The euro has been strengthening against the dollar for the past few sessions. The euro U.S. dollar exchange rate pushed back up to a high of $1.1246 for the euro, the strongest level since late September 2016.
The euro is finding support from a series of new proposals from the European Commission to strengthen economic and financial ties across the bloc. These proposals include plans for a eurozone treasury, collective debt insurance, and a joint budget to help cushion against potential negative shocks. The plans set out to address weakness exposed in the European debt crisis. In addition, they aim to increase integration in the eurozone in order to prevent a fresh wave of populism impacting the region.
A more integrated eurozone means a reduced probability of member countries leaving therefore less chance of the bloc breaking up. Or put another way, a more integrated eurozone means a more stable eurozone. When an area’s political and economic environments are more stable, investors take notice. These regions tend to attract more foreign capital because corporations want to sow money into areas that they are sure will stay profitable. And when they invest euros into the EU, they will need euros to do so. More euros bought means a higher demand, which also increases the value.
Doubts cast over U.S. interest rate hike expectations for the year hurts the dollar
The U.S. dollar was weaker versus its European peers as doubts are building in regards to how many interest rate rises the U.S. will achieve this year. A June rate hike by the Federal Open Monetary Committee (FOMC) is becoming more certain in the eyes of the market; currently a 91% probability – up from earlier. Analysts are still expecting one or two more hikes later this year, which now looks rather optimistic.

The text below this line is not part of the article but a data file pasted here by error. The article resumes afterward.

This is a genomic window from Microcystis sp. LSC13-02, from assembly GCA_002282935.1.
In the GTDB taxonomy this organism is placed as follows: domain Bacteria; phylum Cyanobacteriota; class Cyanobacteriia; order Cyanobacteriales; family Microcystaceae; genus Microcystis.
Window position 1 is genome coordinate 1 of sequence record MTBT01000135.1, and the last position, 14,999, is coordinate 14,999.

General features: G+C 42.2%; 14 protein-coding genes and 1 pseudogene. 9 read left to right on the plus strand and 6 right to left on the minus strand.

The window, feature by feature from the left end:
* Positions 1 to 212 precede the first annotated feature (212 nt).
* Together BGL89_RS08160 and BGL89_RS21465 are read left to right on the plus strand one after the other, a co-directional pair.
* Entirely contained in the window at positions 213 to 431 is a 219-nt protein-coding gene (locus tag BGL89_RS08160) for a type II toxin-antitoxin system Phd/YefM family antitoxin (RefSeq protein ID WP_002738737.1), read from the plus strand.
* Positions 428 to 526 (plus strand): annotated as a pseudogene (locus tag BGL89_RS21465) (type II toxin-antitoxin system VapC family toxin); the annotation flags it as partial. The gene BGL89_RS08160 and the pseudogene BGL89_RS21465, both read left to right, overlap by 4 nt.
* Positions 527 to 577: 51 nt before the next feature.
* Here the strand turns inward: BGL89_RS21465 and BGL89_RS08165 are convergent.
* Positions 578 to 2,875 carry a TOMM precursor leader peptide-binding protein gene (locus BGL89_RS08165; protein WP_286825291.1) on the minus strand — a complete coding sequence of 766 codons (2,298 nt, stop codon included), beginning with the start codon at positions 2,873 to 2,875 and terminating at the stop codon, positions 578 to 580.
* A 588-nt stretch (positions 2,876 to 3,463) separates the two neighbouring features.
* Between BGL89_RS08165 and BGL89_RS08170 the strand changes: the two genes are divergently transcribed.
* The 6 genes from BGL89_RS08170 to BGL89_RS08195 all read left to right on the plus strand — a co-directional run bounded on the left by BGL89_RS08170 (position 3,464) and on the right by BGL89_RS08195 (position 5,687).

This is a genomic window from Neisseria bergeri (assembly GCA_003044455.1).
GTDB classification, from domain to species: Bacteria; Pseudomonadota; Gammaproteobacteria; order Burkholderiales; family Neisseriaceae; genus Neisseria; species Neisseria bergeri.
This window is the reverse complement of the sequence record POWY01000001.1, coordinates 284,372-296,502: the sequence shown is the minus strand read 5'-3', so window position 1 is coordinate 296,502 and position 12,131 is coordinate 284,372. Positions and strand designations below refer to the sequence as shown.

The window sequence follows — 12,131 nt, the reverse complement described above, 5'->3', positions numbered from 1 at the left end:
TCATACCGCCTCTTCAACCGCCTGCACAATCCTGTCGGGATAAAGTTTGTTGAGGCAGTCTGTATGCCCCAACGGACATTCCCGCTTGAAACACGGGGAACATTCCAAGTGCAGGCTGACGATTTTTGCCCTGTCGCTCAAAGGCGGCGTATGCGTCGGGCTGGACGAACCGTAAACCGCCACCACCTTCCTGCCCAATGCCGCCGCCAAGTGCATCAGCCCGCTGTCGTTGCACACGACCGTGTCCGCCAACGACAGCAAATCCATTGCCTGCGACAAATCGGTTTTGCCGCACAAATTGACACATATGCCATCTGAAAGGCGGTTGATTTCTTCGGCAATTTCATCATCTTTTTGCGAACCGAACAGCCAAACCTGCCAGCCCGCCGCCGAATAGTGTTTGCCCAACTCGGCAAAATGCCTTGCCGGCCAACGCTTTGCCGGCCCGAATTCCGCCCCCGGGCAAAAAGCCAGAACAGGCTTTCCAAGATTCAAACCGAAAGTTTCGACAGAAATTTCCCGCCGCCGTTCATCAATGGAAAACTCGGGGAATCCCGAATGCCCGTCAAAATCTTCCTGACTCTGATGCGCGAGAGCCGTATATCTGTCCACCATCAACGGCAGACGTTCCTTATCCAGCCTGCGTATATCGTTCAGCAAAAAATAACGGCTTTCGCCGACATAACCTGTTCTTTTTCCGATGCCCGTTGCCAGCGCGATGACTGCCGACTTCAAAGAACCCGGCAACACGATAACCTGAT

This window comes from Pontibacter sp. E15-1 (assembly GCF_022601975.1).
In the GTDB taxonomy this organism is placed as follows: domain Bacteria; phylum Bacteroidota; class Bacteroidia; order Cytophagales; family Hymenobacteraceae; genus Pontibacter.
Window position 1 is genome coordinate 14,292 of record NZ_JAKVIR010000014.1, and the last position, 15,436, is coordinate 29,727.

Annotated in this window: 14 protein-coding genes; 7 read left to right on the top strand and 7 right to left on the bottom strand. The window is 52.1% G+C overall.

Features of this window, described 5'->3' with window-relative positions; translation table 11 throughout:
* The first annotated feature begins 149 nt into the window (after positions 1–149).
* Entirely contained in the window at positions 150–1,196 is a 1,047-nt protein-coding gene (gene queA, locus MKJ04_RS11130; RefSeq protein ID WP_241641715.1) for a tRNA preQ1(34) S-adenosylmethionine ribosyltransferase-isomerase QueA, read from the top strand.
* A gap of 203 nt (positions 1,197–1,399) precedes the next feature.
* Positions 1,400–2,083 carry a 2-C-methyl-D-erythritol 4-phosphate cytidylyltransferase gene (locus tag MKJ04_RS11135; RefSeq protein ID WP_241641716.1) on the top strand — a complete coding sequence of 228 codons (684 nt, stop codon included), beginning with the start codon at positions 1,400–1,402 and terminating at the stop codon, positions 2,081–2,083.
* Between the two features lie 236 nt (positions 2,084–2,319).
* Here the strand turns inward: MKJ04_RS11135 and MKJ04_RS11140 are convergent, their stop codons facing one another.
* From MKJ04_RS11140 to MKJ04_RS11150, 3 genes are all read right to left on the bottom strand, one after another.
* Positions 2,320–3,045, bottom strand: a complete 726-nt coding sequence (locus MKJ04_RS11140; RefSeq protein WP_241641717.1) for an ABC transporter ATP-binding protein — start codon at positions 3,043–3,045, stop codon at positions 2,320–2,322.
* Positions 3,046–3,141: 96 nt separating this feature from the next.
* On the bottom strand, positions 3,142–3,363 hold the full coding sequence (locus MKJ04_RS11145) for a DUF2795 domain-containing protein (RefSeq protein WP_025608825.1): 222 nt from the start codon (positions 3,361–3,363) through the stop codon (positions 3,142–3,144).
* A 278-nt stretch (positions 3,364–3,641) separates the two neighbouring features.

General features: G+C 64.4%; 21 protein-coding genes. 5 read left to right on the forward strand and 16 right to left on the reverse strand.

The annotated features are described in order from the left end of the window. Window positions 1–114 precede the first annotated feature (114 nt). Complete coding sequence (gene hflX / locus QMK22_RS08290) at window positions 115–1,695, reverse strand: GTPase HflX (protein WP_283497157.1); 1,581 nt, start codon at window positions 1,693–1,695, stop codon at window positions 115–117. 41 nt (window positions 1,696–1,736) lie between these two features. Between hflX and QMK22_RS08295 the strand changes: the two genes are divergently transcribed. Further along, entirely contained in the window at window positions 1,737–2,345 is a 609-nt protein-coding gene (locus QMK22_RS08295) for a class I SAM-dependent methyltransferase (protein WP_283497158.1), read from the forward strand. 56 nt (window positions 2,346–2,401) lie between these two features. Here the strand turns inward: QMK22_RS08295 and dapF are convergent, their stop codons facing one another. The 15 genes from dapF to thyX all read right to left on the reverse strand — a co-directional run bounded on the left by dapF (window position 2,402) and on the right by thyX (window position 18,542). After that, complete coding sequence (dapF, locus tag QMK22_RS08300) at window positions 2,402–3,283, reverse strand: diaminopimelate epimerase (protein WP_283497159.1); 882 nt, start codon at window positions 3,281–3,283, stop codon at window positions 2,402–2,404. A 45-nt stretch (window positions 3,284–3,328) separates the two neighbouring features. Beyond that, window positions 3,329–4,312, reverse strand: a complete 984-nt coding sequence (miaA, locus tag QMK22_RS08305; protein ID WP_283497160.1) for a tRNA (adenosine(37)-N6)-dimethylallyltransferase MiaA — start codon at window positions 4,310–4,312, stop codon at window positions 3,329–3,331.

For any further rate hikes, economic indicators will need to improve considerably as American data has been lacklustre recently. With this mind, investors are paying particular attention to fresh data coming out of the U.S. The manufacturing data, as measured by the manufacturing purchasing managers index (pmi), later today should provide an insight as to how the economy is performing, whilst the private payroll numbers are a useful precursor for the monthly jobs numbers out on Friday. Should the data come in better than expected, then interest rate expectations could move higher, boosting the value of the dollar.
|Why do raised interest rates boost a currency’s value?|
|Interest rates are key to understanding exchange rate movements. Those who have large sums of money to invest want the highest return on their investments. Higher interest rate environments tend to offer higher yields. So, if the interest rate or at least the interest rate expectation of a country is relatively higher compared to another, then it attracts more foreign capital investment. Large corporations and investors need local currency to invest. So more local currency used then boosts the demand of that currency, pushing its value higher.|
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